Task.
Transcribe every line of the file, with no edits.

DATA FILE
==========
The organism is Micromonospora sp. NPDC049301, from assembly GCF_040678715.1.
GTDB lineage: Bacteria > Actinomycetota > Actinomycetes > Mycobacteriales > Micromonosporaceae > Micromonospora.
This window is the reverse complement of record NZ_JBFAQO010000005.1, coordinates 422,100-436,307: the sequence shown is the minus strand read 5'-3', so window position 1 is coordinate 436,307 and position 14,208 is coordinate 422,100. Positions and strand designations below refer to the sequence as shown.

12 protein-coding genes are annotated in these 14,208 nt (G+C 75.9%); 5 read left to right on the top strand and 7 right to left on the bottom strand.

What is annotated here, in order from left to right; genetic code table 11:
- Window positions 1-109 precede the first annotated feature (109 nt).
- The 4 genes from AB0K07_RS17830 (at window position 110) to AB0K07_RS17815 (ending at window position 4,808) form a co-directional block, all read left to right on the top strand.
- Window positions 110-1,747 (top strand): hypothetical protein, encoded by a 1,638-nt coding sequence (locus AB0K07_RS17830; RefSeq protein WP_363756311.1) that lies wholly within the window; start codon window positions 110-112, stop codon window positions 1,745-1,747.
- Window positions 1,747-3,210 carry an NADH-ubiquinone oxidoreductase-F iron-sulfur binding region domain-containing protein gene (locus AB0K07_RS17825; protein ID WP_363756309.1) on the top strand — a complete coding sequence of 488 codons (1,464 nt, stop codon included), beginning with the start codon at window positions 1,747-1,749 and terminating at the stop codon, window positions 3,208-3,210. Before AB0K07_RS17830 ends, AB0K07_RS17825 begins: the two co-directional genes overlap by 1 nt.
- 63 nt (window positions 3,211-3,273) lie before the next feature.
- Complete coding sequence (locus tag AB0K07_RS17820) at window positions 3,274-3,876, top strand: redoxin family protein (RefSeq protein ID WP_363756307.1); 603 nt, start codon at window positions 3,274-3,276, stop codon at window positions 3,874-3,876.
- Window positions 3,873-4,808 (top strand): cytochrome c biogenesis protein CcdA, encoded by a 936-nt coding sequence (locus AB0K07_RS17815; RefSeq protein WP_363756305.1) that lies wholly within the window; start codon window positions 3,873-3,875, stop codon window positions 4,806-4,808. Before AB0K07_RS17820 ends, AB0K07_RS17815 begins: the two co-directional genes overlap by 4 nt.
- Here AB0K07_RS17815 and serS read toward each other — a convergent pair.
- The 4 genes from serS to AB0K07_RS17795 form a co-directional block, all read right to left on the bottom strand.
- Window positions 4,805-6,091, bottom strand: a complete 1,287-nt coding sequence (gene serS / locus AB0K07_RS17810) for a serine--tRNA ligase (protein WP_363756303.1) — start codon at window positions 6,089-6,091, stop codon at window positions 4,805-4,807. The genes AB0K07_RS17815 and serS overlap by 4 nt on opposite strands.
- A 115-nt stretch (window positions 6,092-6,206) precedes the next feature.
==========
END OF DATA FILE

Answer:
The organism is Micromonospora sp. NPDC049301, from assembly GCF_040678715.1.
GTDB lineage: Bacteria > Actinomycetota > Actinomycetes > Mycobacteriales > Micromonosporaceae > Micromonospora.
This window is the reverse complement of record NZ_JBFAQO010000005.1, coordinates 422,100-436,307: the sequence shown is the minus strand read 5'-3', so window position 1 is coordinate 436,307 and position 14,208 is coordinate 422,100. Positions and strand designations below refer to the sequence as shown.

12 protein-coding genes are annotated in these 14,208 nt (G+C 75.9%); 5 read left to right on the top strand and 7 right to left on the bottom strand.

What is annotated here, in order from left to right; genetic code table 11:
- Window positions 1-109 precede the first annotated feature (109 nt).
- The 4 genes from AB0K07_RS17830 (at window position 110) to AB0K07_RS17815 (ending at window position 4,808) form a co-directional block, all read left to right on the top strand.
- Window positions 110-1,747 (top strand): hypothetical protein, encoded by a 1,638-nt coding sequence (locus AB0K07_RS17830; RefSeq protein WP_363756311.1) that lies wholly within the window; start codon window positions 110-112, stop codon window positions 1,745-1,747.
- Window positions 1,747-3,210 carry an NADH-ubiquinone oxidoreductase-F iron-sulfur binding region domain-containing protein gene (locus AB0K07_RS17825; protein ID WP_363756309.1) on the top strand — a complete coding sequence of 488 codons (1,464 nt, stop codon included), beginning with the start codon at window positions 1,747-1,749 and terminating at the stop codon, window positions 3,208-3,210. Before AB0K07_RS17830 ends, AB0K07_RS17825 begins: the two co-directional genes overlap by 1 nt.
- 63 nt (window positions 3,211-3,273) lie before the next feature.
- Complete coding sequence (locus tag AB0K07_RS17820) at window positions 3,274-3,876, top strand: redoxin family protein (RefSeq protein ID WP_363756307.1); 603 nt, start codon at window positions 3,274-3,276, stop codon at window positions 3,874-3,876.
- Window positions 3,873-4,808 (top strand): cytochrome c biogenesis protein CcdA, encoded by a 936-nt coding sequence (locus AB0K07_RS17815; RefSeq protein WP_363756305.1) that lies wholly within the window; start codon window positions 3,873-3,875, stop codon window positions 4,806-4,808. Before AB0K07_RS17820 ends, AB0K07_RS17815 begins: the two co-directional genes overlap by 4 nt.
- Here AB0K07_RS17815 and serS read toward each other — a convergent pair.
- The 4 genes from serS to AB0K07_RS17795 form a co-directional block, all read right to left on the bottom strand.
- Window positions 4,805-6,091, bottom strand: a complete 1,287-nt coding sequence (gene serS / locus AB0K07_RS17810) for a serine--tRNA ligase (protein WP_363756303.1) — start codon at window positions 6,089-6,091, stop codon at window positions 4,805-4,807. The genes AB0K07_RS17815 and serS overlap by 4 nt on opposite strands.
- A 115-nt stretch (window positions 6,092-6,206) precedes the next feature.